Local organization raises thousands for typhoon aid
An Aiken organization is giving back after raising more than $6,000 in aid for those devastated and displaced millions in the Philippines.
The Filipino-American Association of Greater Aiken used a combination family Christmas get-together and fundraiser to spread awareness and gather aid for those severely affected by Typhoon Haiyan on Saturday. Haiyan hit more of the southern portion of the Philippines on Nov. 8, affecting about 15 million and displacing about 4 million people, according to the United Nations Office.
While many families did not have members affected by the storm, Amelia Parayno, a nurse at Aiken Regional Medical Centers and association member, said those affected are still their people.
“We decided to have this as a Christmas party for all of us in the association and for other community members, and it’s also for donations to get together and donate from our Filipino-Americans back to our people at home,” Parayno said. “This is the only way, and it’s a good combination to give back to the victims.”
The Aiken Municipal Building Conference Center was decorated in the holiday spirit for the fundraiser with wreaths, ribbons, ornaments and Christmas trees. Traditional foods such as spring rolls and pandit (noodles) were served, and an auction was held, while Santa Claus made an appearance and took pictures with children.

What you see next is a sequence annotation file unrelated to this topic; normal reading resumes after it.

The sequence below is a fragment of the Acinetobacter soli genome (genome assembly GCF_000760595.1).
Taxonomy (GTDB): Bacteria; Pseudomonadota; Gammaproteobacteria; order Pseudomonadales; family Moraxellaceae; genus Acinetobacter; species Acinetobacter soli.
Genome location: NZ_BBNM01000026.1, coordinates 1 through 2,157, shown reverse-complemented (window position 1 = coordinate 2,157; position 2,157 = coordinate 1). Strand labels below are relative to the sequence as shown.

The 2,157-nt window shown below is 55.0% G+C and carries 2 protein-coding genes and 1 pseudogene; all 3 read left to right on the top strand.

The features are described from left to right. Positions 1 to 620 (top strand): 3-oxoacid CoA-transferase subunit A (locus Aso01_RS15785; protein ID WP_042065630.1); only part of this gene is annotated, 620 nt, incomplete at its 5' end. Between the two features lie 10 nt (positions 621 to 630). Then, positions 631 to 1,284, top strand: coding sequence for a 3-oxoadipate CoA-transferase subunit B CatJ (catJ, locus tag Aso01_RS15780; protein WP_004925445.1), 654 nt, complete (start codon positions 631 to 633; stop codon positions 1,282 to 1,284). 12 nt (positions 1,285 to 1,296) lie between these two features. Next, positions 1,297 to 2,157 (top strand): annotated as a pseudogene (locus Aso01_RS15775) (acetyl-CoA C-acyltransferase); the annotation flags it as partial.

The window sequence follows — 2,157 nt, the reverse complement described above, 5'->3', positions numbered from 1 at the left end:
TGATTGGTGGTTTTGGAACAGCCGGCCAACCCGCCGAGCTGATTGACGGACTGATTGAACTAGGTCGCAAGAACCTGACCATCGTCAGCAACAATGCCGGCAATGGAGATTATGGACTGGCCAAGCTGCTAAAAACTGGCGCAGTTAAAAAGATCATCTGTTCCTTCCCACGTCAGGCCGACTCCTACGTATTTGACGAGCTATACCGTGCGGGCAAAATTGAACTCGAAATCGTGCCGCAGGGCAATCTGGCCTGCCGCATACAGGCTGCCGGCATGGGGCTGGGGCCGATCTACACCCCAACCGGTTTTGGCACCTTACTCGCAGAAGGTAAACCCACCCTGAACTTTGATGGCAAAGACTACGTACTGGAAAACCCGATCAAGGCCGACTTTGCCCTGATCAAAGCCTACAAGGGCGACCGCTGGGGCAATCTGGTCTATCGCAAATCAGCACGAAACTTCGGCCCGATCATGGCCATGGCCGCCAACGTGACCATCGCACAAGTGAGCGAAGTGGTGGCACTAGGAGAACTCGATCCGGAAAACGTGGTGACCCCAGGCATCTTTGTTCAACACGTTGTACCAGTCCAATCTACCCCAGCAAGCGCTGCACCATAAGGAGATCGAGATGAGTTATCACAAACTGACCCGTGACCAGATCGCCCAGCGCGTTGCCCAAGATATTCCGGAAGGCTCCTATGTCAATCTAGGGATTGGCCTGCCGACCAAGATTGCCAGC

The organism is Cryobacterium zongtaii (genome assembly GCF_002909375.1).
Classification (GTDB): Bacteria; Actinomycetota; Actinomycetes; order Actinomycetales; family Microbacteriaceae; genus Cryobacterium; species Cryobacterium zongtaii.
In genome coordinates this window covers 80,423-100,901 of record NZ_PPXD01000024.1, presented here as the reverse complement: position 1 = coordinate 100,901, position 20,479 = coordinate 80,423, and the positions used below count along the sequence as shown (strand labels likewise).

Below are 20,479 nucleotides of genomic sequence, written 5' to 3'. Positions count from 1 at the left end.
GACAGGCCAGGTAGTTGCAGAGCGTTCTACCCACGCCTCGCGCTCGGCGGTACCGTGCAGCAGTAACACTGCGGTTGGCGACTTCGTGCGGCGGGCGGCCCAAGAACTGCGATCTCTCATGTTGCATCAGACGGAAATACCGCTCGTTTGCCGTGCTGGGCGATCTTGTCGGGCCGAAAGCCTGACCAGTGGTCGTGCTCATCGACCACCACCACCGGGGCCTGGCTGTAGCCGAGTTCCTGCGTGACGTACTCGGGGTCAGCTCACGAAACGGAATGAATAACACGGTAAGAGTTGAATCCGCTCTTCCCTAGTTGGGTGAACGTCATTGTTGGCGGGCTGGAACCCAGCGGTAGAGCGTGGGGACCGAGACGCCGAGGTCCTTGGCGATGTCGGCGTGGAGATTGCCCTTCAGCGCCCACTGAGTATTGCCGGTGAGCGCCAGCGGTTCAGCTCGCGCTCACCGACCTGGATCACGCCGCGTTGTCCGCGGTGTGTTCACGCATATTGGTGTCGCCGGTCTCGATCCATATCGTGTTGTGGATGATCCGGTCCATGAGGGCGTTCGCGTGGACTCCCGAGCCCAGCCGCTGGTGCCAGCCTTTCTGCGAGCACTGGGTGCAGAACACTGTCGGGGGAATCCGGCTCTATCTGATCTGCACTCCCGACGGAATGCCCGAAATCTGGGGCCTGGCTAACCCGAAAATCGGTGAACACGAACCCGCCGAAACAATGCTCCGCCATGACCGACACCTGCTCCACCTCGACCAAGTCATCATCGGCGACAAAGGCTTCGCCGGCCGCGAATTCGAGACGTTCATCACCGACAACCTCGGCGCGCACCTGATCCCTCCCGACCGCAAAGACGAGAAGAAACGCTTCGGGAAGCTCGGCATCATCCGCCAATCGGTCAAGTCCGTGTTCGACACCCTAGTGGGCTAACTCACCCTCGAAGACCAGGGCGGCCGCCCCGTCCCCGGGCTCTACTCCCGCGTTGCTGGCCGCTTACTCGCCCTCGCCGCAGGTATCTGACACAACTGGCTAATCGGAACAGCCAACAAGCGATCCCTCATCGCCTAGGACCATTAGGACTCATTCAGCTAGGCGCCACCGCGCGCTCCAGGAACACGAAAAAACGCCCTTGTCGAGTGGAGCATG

Parayno and the majority of the other members are all nurses at Aiken Regional. Aiken Regional donated more than $1,000 toward Philippine’s Typhoon Haiyan aid. All of the money collected will be given to the ABS-CBN Foundation’s Sagip Kapamilya Typhoon Haiyan relief program.
Rhoderick Parungao, president of the Filipino-American Association, said with billions of dollars donated already to the area, this money will go toward rebuilding and rehabilitation.
“Fortunately, I’m not from the area that was hit, which is more of the southern part,” Parungao said. “We do have members who have family members affected by the typhoon. This wasn’t just an exclusive thing, and we had a lot of people helping out. We’re still Filipino by blood, and we still want to help.”
Maayan Schechter is the city beat reporter with Aiken Standard.
An Atlanta native, she has a mass communications-journalism degree from the University of North Carolina Asheville.